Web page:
The district was contacted Jan. 12 for information and comment from officials. Wycoff answered all questions with a flat statement: “The district does not comment on personnel matters.” A final call to welcome the administration’s point of view was placed Wednesday, when a message was left for Smith with an assistant.

On Wednesday, Wycoff sent an expanded statement:

The district has contracted with an impartial external review of all the concerns raised and allegations made by this small yet vocal group of parents. The district does not, has not and will not comment or respond to inquiries involving personnel matters. Following the completion of the confidential review, the matter will be addressed in a manner that aligns with the appropriate employment laws and district policies and procedures.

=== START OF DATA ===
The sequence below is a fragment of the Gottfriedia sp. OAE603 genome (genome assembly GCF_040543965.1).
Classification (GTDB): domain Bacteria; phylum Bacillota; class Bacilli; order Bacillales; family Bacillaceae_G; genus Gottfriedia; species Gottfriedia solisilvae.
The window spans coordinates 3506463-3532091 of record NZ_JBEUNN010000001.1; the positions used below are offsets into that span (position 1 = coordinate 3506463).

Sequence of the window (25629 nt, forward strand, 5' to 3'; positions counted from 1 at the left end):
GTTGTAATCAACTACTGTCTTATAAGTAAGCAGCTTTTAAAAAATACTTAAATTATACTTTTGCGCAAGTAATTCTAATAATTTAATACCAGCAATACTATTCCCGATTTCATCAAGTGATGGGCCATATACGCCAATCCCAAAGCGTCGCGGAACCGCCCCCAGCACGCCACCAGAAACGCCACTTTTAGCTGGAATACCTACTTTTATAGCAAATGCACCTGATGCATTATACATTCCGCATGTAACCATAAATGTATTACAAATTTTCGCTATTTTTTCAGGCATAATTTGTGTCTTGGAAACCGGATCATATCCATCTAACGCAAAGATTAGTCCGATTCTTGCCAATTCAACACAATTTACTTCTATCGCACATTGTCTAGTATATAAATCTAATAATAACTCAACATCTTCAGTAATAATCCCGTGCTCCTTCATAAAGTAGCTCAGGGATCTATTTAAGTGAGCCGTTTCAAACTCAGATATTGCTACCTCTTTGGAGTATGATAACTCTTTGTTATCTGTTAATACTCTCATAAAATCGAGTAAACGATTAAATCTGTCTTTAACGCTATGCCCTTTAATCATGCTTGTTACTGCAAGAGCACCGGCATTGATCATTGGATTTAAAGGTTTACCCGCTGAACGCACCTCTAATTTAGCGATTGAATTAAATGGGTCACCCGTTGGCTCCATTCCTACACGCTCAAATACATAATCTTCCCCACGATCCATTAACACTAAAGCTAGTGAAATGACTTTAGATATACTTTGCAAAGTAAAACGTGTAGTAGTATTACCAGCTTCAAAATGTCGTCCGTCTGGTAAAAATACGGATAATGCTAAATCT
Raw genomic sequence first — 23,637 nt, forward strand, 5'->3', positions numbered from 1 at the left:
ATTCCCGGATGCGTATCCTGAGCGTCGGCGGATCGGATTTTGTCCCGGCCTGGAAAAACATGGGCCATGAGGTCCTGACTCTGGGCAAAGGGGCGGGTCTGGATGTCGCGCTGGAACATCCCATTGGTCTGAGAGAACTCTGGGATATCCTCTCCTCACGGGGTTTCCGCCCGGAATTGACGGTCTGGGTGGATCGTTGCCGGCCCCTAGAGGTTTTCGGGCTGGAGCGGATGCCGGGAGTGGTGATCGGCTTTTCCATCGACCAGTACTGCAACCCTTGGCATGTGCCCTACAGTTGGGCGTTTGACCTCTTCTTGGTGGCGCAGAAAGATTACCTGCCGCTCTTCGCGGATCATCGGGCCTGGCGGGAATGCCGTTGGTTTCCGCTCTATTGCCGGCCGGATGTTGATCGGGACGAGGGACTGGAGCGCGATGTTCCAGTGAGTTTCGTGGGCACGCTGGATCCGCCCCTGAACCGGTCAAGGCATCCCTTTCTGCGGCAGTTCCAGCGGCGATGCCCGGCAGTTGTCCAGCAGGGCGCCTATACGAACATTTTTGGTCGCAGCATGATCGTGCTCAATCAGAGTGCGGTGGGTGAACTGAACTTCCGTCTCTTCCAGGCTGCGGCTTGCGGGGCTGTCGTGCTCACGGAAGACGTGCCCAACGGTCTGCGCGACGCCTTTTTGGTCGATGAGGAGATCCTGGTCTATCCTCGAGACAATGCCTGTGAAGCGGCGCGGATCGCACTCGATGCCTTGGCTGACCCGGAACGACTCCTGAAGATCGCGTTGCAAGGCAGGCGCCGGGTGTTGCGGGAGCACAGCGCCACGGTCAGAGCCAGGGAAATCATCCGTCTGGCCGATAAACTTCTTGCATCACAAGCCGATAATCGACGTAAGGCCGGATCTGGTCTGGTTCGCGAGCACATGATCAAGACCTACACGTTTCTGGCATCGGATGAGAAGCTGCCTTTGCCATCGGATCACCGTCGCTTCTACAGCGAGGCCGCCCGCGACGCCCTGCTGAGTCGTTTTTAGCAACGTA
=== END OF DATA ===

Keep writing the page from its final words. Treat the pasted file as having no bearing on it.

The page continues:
According to publicly available documents, Cambridge superintendent Victoria Greer replied to the coalition’s concerns Jan. 5 with assurances the district was conducting a “thorough review” of the situation, including engaging a law firm to review concerns “related to school climate and a toxic work environment” as well as “concerns raised regarding the hiring process for Dr. Smith.”

The coalitions’ concerns “will be a top priority in our upcoming discussions” and the district will “work diligently to ensure the safety and well-being” of the school community, and the district values the coalition’s “partnership in addressing this critical matter,” Greer wrote.